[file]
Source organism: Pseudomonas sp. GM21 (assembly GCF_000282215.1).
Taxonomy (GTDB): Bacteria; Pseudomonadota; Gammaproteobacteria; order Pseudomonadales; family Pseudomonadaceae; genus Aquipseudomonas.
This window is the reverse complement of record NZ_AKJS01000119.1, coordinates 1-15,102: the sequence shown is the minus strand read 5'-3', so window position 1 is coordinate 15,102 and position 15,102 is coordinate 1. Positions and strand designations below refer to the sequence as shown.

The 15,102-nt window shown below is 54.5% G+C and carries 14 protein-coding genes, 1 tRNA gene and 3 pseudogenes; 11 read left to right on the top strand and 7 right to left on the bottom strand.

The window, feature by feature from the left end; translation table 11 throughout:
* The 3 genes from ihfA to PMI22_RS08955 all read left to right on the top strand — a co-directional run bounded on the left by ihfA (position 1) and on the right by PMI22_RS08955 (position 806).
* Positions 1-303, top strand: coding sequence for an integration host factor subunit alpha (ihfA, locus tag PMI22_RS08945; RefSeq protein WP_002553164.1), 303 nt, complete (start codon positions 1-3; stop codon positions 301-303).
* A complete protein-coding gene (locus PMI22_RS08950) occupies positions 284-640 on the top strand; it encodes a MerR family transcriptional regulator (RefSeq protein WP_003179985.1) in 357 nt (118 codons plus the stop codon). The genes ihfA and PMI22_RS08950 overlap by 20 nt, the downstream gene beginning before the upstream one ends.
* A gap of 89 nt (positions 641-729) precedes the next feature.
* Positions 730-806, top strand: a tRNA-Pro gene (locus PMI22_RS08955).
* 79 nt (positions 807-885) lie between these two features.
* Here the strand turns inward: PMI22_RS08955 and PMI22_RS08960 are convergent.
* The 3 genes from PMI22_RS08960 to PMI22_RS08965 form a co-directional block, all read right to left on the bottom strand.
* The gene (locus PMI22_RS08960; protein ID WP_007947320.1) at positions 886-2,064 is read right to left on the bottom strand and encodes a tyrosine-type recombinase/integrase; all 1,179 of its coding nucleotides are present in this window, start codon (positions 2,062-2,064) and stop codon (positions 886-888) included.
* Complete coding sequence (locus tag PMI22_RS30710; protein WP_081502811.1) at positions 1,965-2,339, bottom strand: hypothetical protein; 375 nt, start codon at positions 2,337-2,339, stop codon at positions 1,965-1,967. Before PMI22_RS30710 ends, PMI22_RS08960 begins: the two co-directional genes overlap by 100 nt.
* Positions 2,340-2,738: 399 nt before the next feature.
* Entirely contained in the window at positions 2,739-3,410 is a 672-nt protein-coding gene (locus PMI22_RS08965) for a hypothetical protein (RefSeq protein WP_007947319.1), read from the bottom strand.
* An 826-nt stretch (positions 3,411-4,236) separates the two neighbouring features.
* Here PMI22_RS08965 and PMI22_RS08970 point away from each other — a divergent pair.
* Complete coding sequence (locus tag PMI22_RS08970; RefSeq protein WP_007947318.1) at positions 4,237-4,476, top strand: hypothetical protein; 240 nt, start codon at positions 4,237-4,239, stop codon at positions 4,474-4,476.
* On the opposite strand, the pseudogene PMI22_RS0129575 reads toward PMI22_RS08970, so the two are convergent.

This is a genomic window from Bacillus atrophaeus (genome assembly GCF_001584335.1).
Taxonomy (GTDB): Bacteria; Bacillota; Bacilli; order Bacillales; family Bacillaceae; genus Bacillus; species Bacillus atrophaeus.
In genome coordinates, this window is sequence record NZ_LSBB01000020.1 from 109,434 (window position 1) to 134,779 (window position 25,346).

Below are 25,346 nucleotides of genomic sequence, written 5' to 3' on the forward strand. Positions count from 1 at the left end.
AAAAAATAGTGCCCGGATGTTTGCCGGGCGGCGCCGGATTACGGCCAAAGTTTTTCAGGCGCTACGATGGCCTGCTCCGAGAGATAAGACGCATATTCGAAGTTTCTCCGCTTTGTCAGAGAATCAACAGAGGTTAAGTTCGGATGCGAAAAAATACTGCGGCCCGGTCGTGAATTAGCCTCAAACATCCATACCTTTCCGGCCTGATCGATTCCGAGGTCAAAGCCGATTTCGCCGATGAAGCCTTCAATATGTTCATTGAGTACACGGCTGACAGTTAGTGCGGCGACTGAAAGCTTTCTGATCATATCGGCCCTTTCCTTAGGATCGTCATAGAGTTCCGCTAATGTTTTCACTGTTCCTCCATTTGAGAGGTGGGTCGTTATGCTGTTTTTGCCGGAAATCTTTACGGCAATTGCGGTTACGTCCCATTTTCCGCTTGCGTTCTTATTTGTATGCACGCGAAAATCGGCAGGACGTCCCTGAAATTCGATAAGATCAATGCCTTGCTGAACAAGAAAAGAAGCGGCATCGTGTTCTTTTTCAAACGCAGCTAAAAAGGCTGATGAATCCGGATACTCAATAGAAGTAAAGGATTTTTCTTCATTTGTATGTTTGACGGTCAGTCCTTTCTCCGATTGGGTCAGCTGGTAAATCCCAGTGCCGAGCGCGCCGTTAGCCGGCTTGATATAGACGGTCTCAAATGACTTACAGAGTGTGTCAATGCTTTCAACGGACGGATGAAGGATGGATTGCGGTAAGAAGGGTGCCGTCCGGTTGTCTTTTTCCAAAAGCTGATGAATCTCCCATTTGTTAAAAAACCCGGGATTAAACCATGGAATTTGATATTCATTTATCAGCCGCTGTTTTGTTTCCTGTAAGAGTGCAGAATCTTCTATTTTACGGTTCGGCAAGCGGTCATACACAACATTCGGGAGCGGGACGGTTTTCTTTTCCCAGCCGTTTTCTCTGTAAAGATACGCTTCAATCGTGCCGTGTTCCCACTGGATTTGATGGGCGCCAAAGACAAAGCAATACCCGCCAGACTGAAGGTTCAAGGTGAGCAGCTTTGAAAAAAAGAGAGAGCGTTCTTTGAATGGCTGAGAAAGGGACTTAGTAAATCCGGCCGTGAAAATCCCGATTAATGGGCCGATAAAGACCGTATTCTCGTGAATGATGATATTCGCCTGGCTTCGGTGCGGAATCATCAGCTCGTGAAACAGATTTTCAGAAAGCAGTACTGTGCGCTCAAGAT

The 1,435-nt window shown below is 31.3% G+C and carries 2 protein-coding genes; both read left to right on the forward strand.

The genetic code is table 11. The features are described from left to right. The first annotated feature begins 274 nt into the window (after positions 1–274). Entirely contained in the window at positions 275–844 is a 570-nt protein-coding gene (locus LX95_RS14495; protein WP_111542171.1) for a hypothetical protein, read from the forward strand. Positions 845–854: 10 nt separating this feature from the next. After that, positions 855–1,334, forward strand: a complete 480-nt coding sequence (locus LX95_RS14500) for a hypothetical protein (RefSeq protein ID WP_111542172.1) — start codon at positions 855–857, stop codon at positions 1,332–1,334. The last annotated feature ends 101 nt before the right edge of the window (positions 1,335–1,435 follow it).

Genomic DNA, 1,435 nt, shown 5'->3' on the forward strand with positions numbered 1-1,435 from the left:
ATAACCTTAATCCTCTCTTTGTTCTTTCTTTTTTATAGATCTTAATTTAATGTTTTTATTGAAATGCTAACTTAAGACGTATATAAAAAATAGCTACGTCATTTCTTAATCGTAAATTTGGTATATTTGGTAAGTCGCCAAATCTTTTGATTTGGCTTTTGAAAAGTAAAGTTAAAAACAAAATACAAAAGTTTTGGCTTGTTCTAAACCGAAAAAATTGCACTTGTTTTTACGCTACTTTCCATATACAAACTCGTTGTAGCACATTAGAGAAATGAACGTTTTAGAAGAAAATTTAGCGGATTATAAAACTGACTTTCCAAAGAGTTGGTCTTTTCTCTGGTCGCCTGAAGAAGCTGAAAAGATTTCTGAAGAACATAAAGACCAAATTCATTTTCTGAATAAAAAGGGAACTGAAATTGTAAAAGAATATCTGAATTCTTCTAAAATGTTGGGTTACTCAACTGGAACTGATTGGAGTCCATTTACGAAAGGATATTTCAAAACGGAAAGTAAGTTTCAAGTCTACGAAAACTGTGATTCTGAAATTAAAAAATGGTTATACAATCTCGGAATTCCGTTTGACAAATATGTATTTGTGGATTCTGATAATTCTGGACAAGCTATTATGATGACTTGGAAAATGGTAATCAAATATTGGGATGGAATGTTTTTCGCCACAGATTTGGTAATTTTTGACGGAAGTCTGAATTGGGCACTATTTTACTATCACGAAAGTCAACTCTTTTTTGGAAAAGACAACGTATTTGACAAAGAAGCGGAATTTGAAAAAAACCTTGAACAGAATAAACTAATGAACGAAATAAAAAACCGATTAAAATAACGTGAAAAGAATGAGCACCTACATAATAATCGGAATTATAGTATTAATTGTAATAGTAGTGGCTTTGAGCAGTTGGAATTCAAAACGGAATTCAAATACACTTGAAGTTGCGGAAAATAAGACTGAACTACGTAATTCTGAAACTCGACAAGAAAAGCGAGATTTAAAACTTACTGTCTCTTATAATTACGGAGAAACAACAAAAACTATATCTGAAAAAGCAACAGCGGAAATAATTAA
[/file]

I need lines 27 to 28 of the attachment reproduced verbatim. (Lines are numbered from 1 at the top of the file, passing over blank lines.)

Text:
The 1,435-nt window shown below is 31.3% G+C and carries 2 protein-coding genes; both read left to right on the forward strand.

The genetic code is table 11. The features are described from left to right. The first annotated feature begins 274 nt into the window (after positions 1–274). Entirely contained in the window at positions 275–844 is a 570-nt protein-coding gene (locus LX95_RS14495; protein WP_111542171.1) for a hypothetical protein, read from the forward strand. Positions 845–854: 10 nt separating this feature from the next. After that, positions 855–1,334, forward strand: a complete 480-nt coding sequence (locus LX95_RS14500) for a hypothetical protein (RefSeq protein ID WP_111542172.1) — start codon at positions 855–857, stop codon at positions 1,332–1,334. The last annotated feature ends 101 nt before the right edge of the window (positions 1,335–1,435 follow it).